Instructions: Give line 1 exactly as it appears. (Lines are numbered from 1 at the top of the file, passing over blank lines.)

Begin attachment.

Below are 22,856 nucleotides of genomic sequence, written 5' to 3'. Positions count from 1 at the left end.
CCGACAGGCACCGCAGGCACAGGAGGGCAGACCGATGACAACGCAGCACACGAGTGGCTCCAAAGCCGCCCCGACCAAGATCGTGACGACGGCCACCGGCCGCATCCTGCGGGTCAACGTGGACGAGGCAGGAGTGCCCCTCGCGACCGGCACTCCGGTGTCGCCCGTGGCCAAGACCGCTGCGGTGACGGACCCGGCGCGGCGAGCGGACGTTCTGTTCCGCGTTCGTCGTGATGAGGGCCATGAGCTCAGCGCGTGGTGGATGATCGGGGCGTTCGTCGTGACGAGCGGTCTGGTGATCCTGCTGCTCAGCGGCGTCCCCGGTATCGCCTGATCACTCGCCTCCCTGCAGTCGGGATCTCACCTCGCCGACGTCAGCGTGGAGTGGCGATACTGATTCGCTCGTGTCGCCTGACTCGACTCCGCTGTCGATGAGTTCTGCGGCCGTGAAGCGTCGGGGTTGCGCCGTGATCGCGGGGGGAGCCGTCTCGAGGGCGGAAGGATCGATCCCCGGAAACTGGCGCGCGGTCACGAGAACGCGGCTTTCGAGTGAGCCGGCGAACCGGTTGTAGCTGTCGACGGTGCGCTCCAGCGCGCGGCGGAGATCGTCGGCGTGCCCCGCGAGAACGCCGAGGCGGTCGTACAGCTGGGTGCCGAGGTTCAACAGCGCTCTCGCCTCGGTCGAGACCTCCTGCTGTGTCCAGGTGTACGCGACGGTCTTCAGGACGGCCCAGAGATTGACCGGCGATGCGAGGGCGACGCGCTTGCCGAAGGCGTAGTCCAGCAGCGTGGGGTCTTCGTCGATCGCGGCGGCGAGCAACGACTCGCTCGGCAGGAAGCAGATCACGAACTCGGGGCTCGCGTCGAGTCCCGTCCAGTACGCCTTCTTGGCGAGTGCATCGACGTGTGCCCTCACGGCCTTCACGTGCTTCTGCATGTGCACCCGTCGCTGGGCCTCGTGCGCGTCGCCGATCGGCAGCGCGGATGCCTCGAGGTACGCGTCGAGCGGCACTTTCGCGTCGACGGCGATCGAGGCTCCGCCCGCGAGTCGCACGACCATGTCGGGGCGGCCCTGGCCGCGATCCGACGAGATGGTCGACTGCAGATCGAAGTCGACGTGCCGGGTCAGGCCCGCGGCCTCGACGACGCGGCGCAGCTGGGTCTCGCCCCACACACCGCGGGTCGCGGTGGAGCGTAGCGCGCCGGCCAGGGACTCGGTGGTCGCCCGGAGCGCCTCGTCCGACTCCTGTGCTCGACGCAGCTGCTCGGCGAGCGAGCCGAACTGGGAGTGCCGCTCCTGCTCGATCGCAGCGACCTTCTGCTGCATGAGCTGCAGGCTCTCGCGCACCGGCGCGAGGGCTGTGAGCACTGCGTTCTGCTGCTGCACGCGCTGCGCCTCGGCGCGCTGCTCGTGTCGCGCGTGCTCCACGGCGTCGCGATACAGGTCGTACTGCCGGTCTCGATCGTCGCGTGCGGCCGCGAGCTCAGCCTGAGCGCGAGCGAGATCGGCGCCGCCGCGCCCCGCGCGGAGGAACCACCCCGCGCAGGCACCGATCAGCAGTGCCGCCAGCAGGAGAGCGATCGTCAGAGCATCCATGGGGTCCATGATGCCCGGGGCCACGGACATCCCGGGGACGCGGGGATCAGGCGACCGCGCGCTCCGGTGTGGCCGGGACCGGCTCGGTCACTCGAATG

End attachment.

Below are 22,856 nucleotides of genomic sequence, written 5' to 3'. Positions count from 1 at the left end.